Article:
Venezuelan regional elections should indeed have taken place last year as the current Constitution mandates, but have been put off due to a comprehensive party validation drive by the National Electoral Council, while one of its rectors acknowledged that the body “owed a debt to the country”. Moves by the opposition to launch a recall referendum on the President were also thwarted, through bureaucratic subterfuge and delaying tactics according to the opposition, while the government alleged irregularities in the process.

However, it must not be forgotten that much of the current crisis stems from the opposition’s perennial non-cooperation and all-out efforts to ‘level the political playing field’ back in their favour, by using the economic and international muscle at their disposal, as well as periodically wreaking havoc through street violence and effectively holding the country to ransom.

There are clear parallels here with efforts to “make the economy scream” under Allende’s Chile. While that was a different time and place, what has changed little is Washington’s desire to periodically ‘prune the roses’ in what it still considers its backyard

For its part, the opposition has lobbied banks and credit agencies worldwide to increase the costs of the government’s borrowing, also making it harder to import key goods, despite Venezuela consistently meeting its international obligations and having a foreign debt as a proportion of its GDP comparable to the region’s average.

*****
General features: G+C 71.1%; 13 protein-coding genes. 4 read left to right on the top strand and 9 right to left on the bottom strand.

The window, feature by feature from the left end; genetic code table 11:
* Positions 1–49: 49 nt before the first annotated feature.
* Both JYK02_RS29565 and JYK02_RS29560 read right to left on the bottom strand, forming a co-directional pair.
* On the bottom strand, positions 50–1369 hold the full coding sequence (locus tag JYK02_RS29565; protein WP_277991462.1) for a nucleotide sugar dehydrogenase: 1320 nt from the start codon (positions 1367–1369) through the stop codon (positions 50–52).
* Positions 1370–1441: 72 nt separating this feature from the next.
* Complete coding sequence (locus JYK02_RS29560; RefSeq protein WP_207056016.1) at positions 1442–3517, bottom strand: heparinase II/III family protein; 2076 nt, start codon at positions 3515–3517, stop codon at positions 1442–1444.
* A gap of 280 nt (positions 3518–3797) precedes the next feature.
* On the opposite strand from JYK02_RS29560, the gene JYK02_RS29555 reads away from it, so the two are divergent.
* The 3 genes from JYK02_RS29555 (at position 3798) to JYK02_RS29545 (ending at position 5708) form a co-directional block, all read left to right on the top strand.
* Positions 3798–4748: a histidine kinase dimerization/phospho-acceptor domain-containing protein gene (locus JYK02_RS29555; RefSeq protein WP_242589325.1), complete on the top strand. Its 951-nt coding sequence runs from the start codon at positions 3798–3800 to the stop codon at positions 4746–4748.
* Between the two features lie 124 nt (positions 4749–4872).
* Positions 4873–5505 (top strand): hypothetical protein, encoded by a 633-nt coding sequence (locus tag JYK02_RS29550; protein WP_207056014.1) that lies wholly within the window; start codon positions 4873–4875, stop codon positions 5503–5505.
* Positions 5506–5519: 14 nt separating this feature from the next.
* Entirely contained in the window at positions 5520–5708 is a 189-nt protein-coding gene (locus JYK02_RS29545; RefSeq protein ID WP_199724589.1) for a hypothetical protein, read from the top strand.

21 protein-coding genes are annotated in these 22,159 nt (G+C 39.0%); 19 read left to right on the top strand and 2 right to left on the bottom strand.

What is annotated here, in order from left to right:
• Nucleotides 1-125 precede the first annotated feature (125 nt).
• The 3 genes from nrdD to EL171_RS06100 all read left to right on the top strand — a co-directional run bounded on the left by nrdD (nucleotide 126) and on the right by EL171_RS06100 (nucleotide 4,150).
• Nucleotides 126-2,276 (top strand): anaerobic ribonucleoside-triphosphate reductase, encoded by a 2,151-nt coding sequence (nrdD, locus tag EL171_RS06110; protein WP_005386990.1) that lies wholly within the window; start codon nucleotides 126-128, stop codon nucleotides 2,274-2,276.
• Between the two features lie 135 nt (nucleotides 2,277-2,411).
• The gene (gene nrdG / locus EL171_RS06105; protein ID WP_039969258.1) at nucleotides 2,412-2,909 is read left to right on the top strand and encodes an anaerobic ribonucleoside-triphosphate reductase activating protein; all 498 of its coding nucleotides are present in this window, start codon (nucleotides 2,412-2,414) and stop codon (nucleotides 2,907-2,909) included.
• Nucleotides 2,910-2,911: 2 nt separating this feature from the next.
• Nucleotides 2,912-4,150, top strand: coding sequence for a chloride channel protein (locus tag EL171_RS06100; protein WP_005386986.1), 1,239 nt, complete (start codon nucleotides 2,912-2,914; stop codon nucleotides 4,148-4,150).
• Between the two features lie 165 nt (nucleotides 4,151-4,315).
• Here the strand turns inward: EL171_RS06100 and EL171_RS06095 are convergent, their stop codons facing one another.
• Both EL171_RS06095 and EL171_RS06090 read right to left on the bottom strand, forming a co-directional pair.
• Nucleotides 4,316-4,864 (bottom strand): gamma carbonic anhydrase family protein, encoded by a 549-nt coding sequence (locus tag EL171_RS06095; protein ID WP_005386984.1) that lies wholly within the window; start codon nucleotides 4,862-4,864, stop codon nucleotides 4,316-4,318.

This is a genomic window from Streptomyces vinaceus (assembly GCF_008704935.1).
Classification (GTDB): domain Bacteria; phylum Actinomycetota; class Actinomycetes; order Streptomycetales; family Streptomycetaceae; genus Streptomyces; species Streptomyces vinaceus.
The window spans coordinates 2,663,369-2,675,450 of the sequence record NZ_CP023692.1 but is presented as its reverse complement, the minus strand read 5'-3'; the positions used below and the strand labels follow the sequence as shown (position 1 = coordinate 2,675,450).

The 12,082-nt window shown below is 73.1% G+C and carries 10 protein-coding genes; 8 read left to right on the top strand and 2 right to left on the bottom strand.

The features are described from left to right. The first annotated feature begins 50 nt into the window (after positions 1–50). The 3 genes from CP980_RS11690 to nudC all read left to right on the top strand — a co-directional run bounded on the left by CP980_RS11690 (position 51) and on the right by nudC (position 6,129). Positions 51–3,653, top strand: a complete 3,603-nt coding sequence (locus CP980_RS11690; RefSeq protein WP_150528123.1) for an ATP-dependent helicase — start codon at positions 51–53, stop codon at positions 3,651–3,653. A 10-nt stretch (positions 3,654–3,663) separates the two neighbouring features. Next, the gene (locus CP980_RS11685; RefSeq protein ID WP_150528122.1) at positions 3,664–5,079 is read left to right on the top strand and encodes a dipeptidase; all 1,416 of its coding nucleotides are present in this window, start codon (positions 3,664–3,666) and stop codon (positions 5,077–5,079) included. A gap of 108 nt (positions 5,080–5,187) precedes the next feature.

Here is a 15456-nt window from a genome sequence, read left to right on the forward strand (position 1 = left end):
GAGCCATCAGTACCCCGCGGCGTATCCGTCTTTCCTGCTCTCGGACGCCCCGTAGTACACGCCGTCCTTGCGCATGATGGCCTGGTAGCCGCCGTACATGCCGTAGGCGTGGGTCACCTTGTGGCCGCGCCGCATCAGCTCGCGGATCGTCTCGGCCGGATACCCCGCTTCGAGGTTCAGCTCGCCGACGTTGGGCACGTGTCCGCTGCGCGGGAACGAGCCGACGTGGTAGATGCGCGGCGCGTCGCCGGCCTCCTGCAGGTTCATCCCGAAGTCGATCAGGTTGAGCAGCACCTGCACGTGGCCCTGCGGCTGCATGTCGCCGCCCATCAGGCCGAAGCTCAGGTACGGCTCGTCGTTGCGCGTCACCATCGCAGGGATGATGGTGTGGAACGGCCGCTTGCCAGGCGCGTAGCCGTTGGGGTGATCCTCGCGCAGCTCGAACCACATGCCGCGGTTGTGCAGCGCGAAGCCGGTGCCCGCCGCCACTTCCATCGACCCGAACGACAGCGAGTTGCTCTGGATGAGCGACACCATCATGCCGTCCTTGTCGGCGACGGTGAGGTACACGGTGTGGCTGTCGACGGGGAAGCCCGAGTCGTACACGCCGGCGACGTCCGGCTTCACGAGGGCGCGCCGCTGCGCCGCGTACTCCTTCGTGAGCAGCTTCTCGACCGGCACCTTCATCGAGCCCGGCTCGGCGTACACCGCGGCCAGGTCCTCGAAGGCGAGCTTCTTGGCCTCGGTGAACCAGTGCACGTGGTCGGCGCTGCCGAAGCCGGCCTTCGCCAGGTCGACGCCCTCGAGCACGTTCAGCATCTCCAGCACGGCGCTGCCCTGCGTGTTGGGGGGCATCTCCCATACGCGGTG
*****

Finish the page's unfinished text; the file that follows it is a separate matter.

Instead of working constructively to overcome the crisis, in the interest of all citizens, overtures for political dialogue by the government have been repeatedly met with attempts by the opposition to derail any economic recovery, the belief being that any such cooperation would ‘offer the regime fresh oxygen’.

The National Assembly’s obstructionism against international agreements by the government to help it deal with the crisis prompted the heavy-handed action by the Supreme Tribunal of Justice to take over its powers, which was later partially reversed. But the opposition seized upon the blunder to launch its current wave of political violence, further fuelled by the government’s debatable decision to bar opposition leader Henrique Capriles from running for political office.

Emboldened by ever more aggressive moves by OAS Chief, Luis Almagro, against the government, prompting Venezuela’s recent decision to leave the bloc, the opposition has since chosen to play hardball by demanding immediate general elections, which would be unconstitutional.